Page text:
Treaties are agreements between nations, tribes, political groups or sovereign entities to determine rules for their communities or set rules for care, membership or other agreements with entities. European settlers had made alliances with native Indian tribes and nations. The treaties even formed out of spoken word were sacred to American Indians, which were to be honored generations after generations as the details were passed down through mnemonic devices (TreatiesMatter). The US government entered into several treaties with American Indians after and during the War of Independence. They were used for acquiring land and tools for diplomacy. The people of Ojibwa and Dakota were key players in US treaties with natives (Minnesota Humanities Center).
For US Citizens, treaties in the 1800’s have little relevance in their lives today. The US government nearly broke or violated every treaty out of the 500 it entered into with native tribes. (Egan). The reasons why treaties are not respected today is because there is now no power balance between the native people and the US government. Since to enforce an agreement, tribes require some form of power; there is none to enforce them today. The consequences of not honoring treaties are not perceived to be of any threat.
The Natives viewed the treaties to be about friendship, peace and preserving their tribal homelands. One famous treaty in this regard was between the Sioux Nation of Indians and the US that came to be known as ‘For Laramie Treaty 1868’ (Geoffrey C. Ward). Today, violating terms of treaties still leads to disagreements and protests, such as the prominent one in Wisconsin between resort owners and fishers during spawning season, when a court ruled in favor of the Ojibwa tribal government’s right to fish and hunt in their former territories (Commission). The ‘Dakota Access Pipeline’ route protests also broke out as protestors claimed Lands under the ‘Fort Laramie Treaty’ (KFYR). Similarly out of these disagreements and oppositions, the native Chippewa Indians in Wisconsin have been struggling to revive their spearfishing tradition in the land (Osawa).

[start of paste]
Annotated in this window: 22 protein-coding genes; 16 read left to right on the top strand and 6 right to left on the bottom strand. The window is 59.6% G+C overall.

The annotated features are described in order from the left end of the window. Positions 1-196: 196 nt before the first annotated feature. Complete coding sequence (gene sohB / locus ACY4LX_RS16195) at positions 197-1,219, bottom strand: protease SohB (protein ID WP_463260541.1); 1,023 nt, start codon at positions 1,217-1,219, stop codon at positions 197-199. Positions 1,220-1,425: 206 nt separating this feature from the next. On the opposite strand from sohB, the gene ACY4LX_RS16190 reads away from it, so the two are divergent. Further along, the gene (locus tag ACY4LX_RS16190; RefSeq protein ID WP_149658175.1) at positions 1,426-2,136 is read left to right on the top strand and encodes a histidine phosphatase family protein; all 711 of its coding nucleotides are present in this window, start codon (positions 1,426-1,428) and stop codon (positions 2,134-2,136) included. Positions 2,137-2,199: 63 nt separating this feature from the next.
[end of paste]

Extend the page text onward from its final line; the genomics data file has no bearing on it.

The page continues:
The treaties, however, are still intact and continue to affirm the sovereignty of tribal governments and their relationship with the US on a nation to nation basis. For them, it is vital to protect their people and manage their resources, lands, and economies to secure the future of their generations.
After the Storm. Dir. GLIFWC Great Lakes Indian Fish and Wildlife Commission. Prod. Patricia Ann Loew. 2009. <https://www.youtube.com/watch?v=HAiCUYJT-t0>.
Egan, Timothy. The Nation; Mending a Trail of Broken Treaties. 25 June 2000. 4 April 2018. <https://www.nytimes.com/2000/06/25/weekinreview/the-nation-mending-a-trail-of-broken-treaties.html>.
Geoffrey C. Ward. Archives of the West: Fort Laramie Treaty, 1868. 2001. The West Film Project. 4 April 2018. <https://www.pbs.org/weta/thewest/resources/archives/four/ftlaram.htm>.
KFYR. DAPL protesters reference 1851 Treaty as justification for Front Line Camp. 28 October 2016. 4 April 2018. <http://www.kfyrtv.com/content/news/DAPL-protesters-reference-1851-Treaty-as-justification-for-Front-Line-camp-399099721.html>.
Lighting the 7th Fire: How the Chippewa Indians of Northern Wisconsin have struggled to restore spearfishing. Dir. Sandra Sunrising Osawa. PBS, 1995. <https://www.youtube.com/watch?v=PEpC-D2Ppug>.
Minnesota Humanities Center. Relationships: Dakota and Ojibwe Treaties. n.d. 4 April 2018. <http://treatiesmatter.org/treaties>.
treaties matter. Treaty Making in America. n.d. Minnesota Humanities Centre. 4 April 2018. <http://treatiesmatter.org/exhibit/welcome/treaty-making-in-america/>.